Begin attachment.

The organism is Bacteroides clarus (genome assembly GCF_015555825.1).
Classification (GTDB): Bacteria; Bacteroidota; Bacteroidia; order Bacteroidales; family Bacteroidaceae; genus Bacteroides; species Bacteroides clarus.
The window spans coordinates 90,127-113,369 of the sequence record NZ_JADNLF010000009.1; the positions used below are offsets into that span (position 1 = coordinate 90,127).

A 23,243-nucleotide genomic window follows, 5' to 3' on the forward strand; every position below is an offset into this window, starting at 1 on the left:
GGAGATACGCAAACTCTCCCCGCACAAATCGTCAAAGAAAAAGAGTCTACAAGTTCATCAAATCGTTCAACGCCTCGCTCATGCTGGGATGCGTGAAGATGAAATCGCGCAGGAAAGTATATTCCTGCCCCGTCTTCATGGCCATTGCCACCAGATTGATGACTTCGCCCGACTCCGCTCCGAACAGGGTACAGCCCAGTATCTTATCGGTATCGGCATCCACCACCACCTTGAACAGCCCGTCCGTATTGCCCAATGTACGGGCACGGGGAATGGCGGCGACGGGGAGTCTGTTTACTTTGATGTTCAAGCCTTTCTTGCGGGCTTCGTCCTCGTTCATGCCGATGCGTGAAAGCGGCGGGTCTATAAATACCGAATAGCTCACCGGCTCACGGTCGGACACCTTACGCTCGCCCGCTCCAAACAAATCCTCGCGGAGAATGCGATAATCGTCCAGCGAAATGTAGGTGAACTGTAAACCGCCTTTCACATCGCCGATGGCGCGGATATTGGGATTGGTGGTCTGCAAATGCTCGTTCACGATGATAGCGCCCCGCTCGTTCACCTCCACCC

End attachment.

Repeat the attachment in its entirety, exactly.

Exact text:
The organism is Bacteroides clarus (genome assembly GCF_015555825.1).
Classification (GTDB): Bacteria; Bacteroidota; Bacteroidia; order Bacteroidales; family Bacteroidaceae; genus Bacteroides; species Bacteroides clarus.
The window spans coordinates 90,127-113,369 of the sequence record NZ_JADNLF010000009.1; the positions used below are offsets into that span (position 1 = coordinate 90,127).

A 23,243-nucleotide genomic window follows, 5' to 3' on the forward strand; every position below is an offset into this window, starting at 1 on the left:
GGAGATACGCAAACTCTCCCCGCACAAATCGTCAAAGAAAAAGAGTCTACAAGTTCATCAAATCGTTCAACGCCTCGCTCATGCTGGGATGCGTGAAGATGAAATCGCGCAGGAAAGTATATTCCTGCCCCGTCTTCATGGCCATTGCCACCAGATTGATGACTTCGCCCGACTCCGCTCCGAACAGGGTACAGCCCAGTATCTTATCGGTATCGGCATCCACCACCACCTTGAACAGCCCGTCCGTATTGCCCAATGTACGGGCACGGGGAATGGCGGCGACGGGGAGTCTGTTTACTTTGATGTTCAAGCCTTTCTTGCGGGCTTCGTCCTCGTTCATGCCGATGCGTGAAAGCGGCGGGTCTATAAATACCGAATAGCTCACCGGCTCACGGTCGGACACCTTACGCTCGCCCGCTCCAAACAAATCCTCGCGGAGAATGCGATAATCGTCCAGCGAAATGTAGGTGAACTGTAAACCGCCTTTCACATCGCCGATGGCGCGGATATTGGGATTGGTGGTCTGCAAATGCTCGTTCACGATGATAGCGCCCCGCTCGTTCACCTCCACCC